Using a “micro shuttle” to control drug delivery

By | October 7, 2009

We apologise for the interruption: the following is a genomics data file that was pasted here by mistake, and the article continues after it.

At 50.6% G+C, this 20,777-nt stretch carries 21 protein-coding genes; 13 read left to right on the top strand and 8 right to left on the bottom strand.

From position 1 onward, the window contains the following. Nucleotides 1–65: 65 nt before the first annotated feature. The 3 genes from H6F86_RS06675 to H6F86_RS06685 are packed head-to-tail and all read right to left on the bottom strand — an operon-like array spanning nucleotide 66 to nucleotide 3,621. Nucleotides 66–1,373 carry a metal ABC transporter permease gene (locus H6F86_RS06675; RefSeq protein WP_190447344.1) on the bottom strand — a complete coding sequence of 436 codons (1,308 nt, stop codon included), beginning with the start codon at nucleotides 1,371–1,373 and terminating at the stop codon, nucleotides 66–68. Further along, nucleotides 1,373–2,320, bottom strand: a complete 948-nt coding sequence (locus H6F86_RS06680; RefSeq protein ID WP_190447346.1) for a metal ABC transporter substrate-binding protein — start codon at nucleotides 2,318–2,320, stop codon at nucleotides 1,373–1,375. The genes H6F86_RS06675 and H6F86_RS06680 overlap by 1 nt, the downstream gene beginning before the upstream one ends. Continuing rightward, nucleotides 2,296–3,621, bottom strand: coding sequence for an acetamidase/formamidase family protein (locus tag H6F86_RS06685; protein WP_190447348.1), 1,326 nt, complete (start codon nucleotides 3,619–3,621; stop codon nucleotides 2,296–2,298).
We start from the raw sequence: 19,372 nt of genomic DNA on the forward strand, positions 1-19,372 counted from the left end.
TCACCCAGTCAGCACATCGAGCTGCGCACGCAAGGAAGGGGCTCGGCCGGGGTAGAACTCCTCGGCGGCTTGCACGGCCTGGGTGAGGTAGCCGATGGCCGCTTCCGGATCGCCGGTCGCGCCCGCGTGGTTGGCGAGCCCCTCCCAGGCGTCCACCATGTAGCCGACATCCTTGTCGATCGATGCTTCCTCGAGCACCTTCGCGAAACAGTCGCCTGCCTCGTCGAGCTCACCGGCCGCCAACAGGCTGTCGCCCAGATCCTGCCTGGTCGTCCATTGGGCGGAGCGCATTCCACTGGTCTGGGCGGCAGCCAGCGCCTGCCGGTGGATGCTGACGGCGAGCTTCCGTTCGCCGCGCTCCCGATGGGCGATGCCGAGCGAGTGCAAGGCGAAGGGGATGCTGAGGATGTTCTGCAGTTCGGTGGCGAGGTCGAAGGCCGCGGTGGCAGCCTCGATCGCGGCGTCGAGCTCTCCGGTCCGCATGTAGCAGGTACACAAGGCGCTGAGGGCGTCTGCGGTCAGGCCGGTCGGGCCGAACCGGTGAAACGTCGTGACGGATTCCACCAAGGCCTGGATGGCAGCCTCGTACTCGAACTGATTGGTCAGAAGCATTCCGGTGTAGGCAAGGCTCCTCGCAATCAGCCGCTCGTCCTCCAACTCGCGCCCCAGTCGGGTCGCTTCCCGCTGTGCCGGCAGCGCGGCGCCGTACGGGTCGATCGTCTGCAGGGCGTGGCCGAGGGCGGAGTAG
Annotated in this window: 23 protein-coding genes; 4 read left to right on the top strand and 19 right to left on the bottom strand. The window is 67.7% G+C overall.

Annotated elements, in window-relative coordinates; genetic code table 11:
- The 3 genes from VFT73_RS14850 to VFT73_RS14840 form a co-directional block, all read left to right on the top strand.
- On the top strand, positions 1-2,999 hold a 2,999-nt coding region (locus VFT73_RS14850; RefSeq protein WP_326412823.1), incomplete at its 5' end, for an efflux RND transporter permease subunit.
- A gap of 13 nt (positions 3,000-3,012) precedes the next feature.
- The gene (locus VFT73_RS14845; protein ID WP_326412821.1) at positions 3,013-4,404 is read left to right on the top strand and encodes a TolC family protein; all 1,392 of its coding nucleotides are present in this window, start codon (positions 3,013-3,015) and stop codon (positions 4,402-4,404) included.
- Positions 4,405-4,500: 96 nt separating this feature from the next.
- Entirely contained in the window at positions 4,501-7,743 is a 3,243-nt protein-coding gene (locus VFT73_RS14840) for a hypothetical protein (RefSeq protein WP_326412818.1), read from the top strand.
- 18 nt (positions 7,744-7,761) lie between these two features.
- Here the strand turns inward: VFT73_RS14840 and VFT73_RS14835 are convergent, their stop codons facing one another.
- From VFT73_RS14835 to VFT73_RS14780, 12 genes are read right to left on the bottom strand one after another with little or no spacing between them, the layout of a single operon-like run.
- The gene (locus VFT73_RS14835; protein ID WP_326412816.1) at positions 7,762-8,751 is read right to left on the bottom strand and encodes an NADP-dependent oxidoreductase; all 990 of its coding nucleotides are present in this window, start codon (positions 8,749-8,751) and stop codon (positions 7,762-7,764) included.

microshuttle_in_cellQueen Mary University of London: “The capsules, which have a diameter of two micrometers (about the size of a bacterium), are built by wrapping strands of a metabolism-resistant material around spherical particles, which are then dissolved in acid, leaving behind an empty container. To fill the capsules, the scientists heat them in a solution that contains the desired drug compound. This makes them shrink and traps some of the solution and compound inside. The loaded capsules are introduced into live cells by a technique known as electroporation – a tiny electric shock – which makes the cell walls permeable for micrometer-sized particles. The cells are unharmed by this treatment and retain the capsules.” – The article refers to the capsules as “micro shuttles” and states that the release of medication could also be controlled “by a biological trigger like a drop in blood sugar levels, or activated manually with a pulse of light.” – I worked on something similar as an undergrad. We applied various currents to polyaniline, forcing the polymer to take up and hold certain molecules. Reversing the current resulted in the polyaniline dropping the substance. Crazy technology! It makes me want to get into R&D.

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